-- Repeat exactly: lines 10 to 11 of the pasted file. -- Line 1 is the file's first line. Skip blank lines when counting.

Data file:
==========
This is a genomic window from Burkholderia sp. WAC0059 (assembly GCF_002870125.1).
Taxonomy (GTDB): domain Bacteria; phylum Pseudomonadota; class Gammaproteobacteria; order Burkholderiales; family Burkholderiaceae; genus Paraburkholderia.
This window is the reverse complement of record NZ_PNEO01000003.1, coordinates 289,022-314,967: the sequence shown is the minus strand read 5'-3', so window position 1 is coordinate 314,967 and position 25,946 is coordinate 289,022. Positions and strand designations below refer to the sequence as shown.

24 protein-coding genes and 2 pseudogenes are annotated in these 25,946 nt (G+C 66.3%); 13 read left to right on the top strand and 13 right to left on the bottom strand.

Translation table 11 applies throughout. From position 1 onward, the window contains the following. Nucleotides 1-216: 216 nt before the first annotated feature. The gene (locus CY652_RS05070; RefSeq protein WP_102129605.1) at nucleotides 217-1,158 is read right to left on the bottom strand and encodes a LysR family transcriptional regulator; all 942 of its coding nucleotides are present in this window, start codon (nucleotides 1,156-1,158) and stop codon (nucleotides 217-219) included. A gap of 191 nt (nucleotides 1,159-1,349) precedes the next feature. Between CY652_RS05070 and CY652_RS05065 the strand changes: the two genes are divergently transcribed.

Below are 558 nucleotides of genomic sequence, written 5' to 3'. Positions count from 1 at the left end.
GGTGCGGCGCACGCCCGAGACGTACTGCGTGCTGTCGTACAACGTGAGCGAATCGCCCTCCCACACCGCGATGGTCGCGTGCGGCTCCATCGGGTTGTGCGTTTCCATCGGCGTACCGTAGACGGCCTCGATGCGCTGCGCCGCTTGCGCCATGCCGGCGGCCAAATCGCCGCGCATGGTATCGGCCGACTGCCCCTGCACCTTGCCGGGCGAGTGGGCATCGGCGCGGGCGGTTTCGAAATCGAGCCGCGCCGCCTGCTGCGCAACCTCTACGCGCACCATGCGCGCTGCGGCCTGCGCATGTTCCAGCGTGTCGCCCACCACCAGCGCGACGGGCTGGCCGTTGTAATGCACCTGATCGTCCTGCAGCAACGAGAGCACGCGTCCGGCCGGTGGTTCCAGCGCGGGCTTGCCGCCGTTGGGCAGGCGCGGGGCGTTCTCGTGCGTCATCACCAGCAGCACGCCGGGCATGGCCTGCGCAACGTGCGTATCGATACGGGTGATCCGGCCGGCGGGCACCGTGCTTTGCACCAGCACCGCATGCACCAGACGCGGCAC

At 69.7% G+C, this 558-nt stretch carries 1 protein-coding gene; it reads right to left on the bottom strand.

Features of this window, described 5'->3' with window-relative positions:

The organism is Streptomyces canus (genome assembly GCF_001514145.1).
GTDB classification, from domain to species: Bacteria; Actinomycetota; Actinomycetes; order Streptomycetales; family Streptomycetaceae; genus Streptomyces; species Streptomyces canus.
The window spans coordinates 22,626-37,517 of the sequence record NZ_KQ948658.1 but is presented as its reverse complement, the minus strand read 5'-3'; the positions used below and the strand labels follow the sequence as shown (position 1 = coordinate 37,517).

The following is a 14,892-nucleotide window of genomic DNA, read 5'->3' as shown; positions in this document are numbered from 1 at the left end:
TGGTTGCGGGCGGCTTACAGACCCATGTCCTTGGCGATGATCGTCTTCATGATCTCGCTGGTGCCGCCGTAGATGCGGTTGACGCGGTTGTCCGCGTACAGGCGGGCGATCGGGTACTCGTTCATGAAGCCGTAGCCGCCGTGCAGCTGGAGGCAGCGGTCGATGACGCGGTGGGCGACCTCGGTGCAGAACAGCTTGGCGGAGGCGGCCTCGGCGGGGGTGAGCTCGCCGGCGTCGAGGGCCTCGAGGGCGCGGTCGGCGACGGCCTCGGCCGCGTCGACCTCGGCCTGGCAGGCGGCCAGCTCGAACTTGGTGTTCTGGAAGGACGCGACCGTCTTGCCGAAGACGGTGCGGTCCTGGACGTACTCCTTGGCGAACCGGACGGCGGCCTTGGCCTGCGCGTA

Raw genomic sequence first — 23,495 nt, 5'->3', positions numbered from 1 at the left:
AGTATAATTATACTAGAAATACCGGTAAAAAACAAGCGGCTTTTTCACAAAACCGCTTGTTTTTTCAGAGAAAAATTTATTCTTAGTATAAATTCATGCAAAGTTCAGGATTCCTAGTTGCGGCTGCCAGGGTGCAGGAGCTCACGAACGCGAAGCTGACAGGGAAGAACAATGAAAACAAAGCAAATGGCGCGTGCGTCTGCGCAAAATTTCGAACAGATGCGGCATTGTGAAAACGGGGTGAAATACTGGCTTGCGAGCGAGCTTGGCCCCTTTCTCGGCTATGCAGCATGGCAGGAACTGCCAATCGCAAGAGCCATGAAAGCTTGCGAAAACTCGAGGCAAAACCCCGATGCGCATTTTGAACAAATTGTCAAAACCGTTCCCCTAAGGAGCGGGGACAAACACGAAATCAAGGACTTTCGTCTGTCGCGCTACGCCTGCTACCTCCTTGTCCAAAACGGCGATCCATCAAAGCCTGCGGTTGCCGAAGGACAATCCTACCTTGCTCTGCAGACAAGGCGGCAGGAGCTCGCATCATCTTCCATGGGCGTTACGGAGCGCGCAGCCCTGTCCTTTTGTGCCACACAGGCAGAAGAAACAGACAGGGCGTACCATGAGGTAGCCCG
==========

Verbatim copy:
The organism is Streptomyces canus (genome assembly GCF_001514145.1).
GTDB classification, from domain to species: Bacteria; Actinomycetota; Actinomycetes; order Streptomycetales; family Streptomycetaceae; genus Streptomyces; species Streptomyces canus.